(b) Turbine Losses:
Heat rejected to condenser – 54%
Alternator losses – 1%
Thus output is about – 29%
From the above mentioned figures of various losses occurring in steam power plants it is obvious that more than 50 per cent of total heat of combustion is lost as heat rejected to the condenser. This loss of heat energy is unavoidable as heat energy cannot be converted into mechanical energy without a drop in temperature, and the steam in condenser is at the lowest temperature.
The thermal efficiency of the plant mainly depends upon the following factors:
(i) Pressure and
(ii) Temperature of the steam entering the turbine and the pressure in the condenser.
The thermal efficiency increases with the increase in temperature and pressure of the steam entering the turbine. For this reason high pressures and temperatures are used. The thermal efficiency is effectively increased by decreasing the pressure in the condenser. Pressure in the condenser is kept very low usually 0.04 kg/cm2.
The thermal efficiency also increases by reheating the steam between turbine stages, but is somewhat inconvenient. Bleeding of steam also affects the thermal efficiency.
The overall thermal efficiency of 1st steam plant (50 MW units at Bokaro) commissioned in year 1952-53 in India was 28% while for the largest and most efficient thermal power plant having unit size of 160 MW at Trombay commissioned in 1965 it was 37% with heat rate 2,330 kcal/kWh of electrical energy produced. Each of the three major elements of a thermal power plant—the boiler, the turbine and the alternator have undergone intensive development and as a result the efficiency of electric generation has gone up to nearly 42% in 1980’s.
Choice of Steam Pressure and Temperature:
The modern trend is towards high pressure and temperature, but the choice should be economical one. The effects of increased pressure and temperature on the efficiency and cost of the plant are illustrated in Figs. 3.2 (a) and 3.2 (b).
From curves shown in Figs. 3.2 (a) and 3.2 (b), it is obvious that the efficiency follows the law of diminishing return with the increase in pressure, but with the increase in temperature, the efficiency follows the straight line law. So use of highest possible temperature is desirable.
The highest temperature is limited due to the strength of material and beyond 480°C, the change in physical properties of the material is very rapid and the problem becomes complicated. With the increase in pressure, the degree of superheat is to be reduced so as to keep within limits the total temperature. The present practice is to use steam pressures of about 6.5 N/mm2 for entirely new plant.
At a temperature of about 600°C and pressure of 30 N/mm2, water enters a supercritical phase and has properties between those of liquid and gas. Water in supercritical stage can dissolve a number of organic compounds and gases and on addition of hydrogen peroxide and liquid oxygen combustion process starts. The steam power plants operating on this principle are called supercritical plants.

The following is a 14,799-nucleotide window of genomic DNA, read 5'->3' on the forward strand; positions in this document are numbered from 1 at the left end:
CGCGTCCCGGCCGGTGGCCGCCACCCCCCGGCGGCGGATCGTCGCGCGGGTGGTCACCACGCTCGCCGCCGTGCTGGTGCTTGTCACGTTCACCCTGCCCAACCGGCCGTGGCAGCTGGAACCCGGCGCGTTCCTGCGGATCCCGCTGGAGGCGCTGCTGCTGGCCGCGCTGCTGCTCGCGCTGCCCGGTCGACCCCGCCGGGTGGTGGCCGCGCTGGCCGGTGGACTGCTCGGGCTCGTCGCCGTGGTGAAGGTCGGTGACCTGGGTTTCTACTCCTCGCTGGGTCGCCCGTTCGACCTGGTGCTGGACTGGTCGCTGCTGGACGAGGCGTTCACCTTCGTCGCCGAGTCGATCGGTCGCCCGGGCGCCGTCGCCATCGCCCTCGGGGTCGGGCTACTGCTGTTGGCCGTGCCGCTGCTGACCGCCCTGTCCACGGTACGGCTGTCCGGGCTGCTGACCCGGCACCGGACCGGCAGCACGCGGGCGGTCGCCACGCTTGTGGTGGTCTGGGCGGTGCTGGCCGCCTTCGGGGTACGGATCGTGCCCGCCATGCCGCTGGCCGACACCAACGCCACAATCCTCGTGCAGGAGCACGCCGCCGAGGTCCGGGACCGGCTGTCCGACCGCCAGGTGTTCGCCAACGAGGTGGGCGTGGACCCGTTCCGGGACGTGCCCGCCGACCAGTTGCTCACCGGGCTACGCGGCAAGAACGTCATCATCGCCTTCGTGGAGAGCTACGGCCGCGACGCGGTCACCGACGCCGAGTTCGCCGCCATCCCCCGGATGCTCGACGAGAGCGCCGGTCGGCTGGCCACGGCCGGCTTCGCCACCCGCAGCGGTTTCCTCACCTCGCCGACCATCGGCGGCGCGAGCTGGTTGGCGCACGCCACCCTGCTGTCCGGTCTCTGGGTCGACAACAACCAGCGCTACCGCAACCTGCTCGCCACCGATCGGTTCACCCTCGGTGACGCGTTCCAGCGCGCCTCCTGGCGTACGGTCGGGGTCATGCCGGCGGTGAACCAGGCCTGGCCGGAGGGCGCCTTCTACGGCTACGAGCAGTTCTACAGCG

The advantages of such plants are that low grade fossil fuels (e.g., lignite) can be used, NO2 emissions are completely eliminated and SO2 emissions are reduced and complete burning of coal occurs. So the plant has no need of desulphurisation and denitrification equipment and soot collector.
With this system the cost of processing flue gas emissions (electrostatic precipitator etc.) is eliminated and cooling water requirements are also reduced, so the system becomes more economical and efficient. Supercritical power plants, these days have an overall efficiency of just over 40%. With the use of temperatures around 700°C (known as ultra-supercritical condition), the overall efficiency of the system may be improved to around 50%.
Merits and Demerits of Steam Power Plants:
The steam power plants have the following merits and demerits over other plants:
(i) Fuel used is cheaper.
(ii) Less space is required in comparison with that for hydroelectric plants.
(iii) Cheaper in initial cost in comparison with other types of power plants of same capacity.
(iv) Cheaper in production cost in comparison with that of diesel power plants.
(v) Such plants can be installed at any place irrespective of the existence of fuels, while hydroelectric plants can be developed only at the source of water power.
(vi) Such plants can be located near the load centres, while the hydroelectric plants have essentially to be installed at source of water power which is usually isolated from urban areas, transmission costs are, therefore, reduced.
(vii) Able to respond to rapidly changing loads without difficulty.
(viii) Steam engines and turbines can work under 25% of overload continuously.
(ix) A portion of steam raised can be used as process steam in various industries (paper mills, textile mills, sugar mills, refineries, chemical works etc.)
(i) High maintenance and operating costs.
(ii) Pollution of atmosphere due to fumes and residues from pulverised fuels.
(iii) Requirement of water in huge quantity.
(iv) Handling of coal and disposal of ash is quite difficult.
(v) Troubles from smoke and heat from the plant.
(vi) With the increase in the operating temperature and pressure, the plant cost increases.
(vii) Requires long time for erection and put into action.
(viii) Efficiency falls rapidly below 75% of full load.
(ix) Costlier in operating cost in comparison with that of hydro and nuclear power plants.
Steam Power Plant Controls: